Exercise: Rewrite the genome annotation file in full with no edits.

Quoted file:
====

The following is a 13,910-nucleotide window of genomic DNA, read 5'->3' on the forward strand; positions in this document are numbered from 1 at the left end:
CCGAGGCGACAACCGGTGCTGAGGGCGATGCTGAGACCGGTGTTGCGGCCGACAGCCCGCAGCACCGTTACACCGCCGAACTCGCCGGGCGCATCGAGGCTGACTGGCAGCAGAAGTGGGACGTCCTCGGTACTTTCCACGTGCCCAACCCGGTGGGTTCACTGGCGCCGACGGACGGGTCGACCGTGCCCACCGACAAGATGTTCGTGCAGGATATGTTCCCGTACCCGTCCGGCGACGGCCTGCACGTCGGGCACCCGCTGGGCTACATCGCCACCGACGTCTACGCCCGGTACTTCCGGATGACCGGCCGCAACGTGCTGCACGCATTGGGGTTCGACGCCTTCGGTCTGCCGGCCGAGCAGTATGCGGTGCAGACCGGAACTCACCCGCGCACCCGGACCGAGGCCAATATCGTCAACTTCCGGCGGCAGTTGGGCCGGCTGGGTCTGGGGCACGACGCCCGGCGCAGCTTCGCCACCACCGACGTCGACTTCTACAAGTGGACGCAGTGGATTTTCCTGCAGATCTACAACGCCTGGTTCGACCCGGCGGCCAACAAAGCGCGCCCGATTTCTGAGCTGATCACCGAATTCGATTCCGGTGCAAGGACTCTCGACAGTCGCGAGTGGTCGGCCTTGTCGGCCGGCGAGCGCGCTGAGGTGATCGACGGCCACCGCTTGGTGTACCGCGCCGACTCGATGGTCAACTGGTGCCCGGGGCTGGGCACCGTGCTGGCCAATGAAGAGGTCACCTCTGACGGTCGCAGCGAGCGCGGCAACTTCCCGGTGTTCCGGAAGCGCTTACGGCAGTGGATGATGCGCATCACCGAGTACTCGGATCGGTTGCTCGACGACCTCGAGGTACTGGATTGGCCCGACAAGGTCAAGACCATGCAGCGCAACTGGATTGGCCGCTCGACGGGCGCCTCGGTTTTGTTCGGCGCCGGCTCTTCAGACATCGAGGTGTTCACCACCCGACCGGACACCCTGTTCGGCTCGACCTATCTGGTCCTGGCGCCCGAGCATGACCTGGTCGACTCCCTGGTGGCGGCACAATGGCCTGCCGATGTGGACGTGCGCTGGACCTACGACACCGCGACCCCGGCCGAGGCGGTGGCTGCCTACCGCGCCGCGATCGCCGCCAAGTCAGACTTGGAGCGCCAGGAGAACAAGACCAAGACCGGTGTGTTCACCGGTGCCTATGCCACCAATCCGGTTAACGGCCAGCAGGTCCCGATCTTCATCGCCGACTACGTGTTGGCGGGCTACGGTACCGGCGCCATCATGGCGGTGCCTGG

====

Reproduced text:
The following is a 13,910-nucleotide window of genomic DNA, read 5'->3' on the forward strand; positions in this document are numbered from 1 at the left end:
CCGAGGCGACAACCGGTGCTGAGGGCGATGCTGAGACCGGTGTTGCGGCCGACAGCCCGCAGCACCGTTACACCGCCGAACTCGCCGGGCGCATCGAGGCTGACTGGCAGCAGAAGTGGGACGTCCTCGGTACTTTCCACGTGCCCAACCCGGTGGGTTCACTGGCGCCGACGGACGGGTCGACCGTGCCCACCGACAAGATGTTCGTGCAGGATATGTTCCCGTACCCGTCCGGCGACGGCCTGCACGTCGGGCACCCGCTGGGCTACATCGCCACCGACGTCTACGCCCGGTACTTCCGGATGACCGGCCGCAACGTGCTGCACGCATTGGGGTTCGACGCCTTCGGTCTGCCGGCCGAGCAGTATGCGGTGCAGACCGGAACTCACCCGCGCACCCGGACCGAGGCCAATATCGTCAACTTCCGGCGGCAGTTGGGCCGGCTGGGTCTGGGGCACGACGCCCGGCGCAGCTTCGCCACCACCGACGTCGACTTCTACAAGTGGACGCAGTGGATTTTCCTGCAGATCTACAACGCCTGGTTCGACCCGGCGGCCAACAAAGCGCGCCCGATTTCTGAGCTGATCACCGAATTCGATTCCGGTGCAAGGACTCTCGACAGTCGCGAGTGGTCGGCCTTGTCGGCCGGCGAGCGCGCTGAGGTGATCGACGGCCACCGCTTGGTGTACCGCGCCGACTCGATGGTCAACTGGTGCCCGGGGCTGGGCACCGTGCTGGCCAATGAAGAGGTCACCTCTGACGGTCGCAGCGAGCGCGGCAACTTCCCGGTGTTCCGGAAGCGCTTACGGCAGTGGATGATGCGCATCACCGAGTACTCGGATCGGTTGCTCGACGACCTCGAGGTACTGGATTGGCCCGACAAGGTCAAGACCATGCAGCGCAACTGGATTGGCCGCTCGACGGGCGCCTCGGTTTTGTTCGGCGCCGGCTCTTCAGACATCGAGGTGTTCACCACCCGACCGGACACCCTGTTCGGCTCGACCTATCTGGTCCTGGCGCCCGAGCATGACCTGGTCGACTCCCTGGTGGCGGCACAATGGCCTGCCGATGTGGACGTGCGCTGGACCTACGACACCGCGACCCCGGCCGAGGCGGTGGCTGCCTACCGCGCCGCGATCGCCGCCAAGTCAGACTTGGAGCGCCAGGAGAACAAGACCAAGACCGGTGTGTTCACCGGTGCCTATGCCACCAATCCGGTTAACGGCCAGCAGGTCCCGATCTTCATCGCCGACTACGTGTTGGCGGGCTACGGTACCGGCGCCATCATGGCGGTGCCTGG